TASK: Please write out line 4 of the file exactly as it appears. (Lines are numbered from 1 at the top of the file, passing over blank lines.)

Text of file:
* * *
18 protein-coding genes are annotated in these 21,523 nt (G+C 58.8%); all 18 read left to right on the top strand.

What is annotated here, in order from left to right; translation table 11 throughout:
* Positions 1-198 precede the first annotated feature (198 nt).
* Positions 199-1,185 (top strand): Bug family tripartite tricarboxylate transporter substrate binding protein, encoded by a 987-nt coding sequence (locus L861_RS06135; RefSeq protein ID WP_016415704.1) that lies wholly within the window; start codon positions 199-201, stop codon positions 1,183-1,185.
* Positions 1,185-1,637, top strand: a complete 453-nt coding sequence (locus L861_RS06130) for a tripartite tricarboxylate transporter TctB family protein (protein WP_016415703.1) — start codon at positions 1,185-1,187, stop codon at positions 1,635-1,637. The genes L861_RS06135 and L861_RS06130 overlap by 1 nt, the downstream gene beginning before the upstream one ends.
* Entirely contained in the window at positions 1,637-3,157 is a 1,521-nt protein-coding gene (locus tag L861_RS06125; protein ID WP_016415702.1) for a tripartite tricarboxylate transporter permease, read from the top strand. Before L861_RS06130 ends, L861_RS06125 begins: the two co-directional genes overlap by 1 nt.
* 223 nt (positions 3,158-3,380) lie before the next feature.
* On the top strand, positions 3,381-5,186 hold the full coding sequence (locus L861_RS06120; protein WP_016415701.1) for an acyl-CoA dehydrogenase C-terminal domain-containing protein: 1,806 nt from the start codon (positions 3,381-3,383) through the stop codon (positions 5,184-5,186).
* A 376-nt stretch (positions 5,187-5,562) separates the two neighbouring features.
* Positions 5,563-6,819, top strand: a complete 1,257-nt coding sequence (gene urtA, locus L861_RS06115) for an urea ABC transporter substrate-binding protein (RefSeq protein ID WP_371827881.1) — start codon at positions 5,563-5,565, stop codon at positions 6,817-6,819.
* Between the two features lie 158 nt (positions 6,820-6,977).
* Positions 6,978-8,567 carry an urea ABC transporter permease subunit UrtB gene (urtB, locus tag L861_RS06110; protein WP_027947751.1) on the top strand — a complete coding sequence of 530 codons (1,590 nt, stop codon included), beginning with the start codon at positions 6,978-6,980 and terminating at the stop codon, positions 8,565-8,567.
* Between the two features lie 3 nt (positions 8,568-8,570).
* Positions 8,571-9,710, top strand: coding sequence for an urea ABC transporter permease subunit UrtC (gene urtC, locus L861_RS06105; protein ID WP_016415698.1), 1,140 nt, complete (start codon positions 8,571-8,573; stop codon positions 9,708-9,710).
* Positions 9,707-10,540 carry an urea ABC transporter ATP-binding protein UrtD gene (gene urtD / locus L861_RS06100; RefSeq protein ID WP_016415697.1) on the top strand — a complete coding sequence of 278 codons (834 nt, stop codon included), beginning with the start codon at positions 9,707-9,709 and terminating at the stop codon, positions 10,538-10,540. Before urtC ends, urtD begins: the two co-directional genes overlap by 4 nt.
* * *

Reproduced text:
* Positions 199-1,185 (top strand): Bug family tripartite tricarboxylate transporter substrate binding protein, encoded by a 987-nt coding sequence (locus L861_RS06135; RefSeq protein ID WP_016415704.1) that lies wholly within the window; start codon positions 199-201, stop codon positions 1,183-1,185.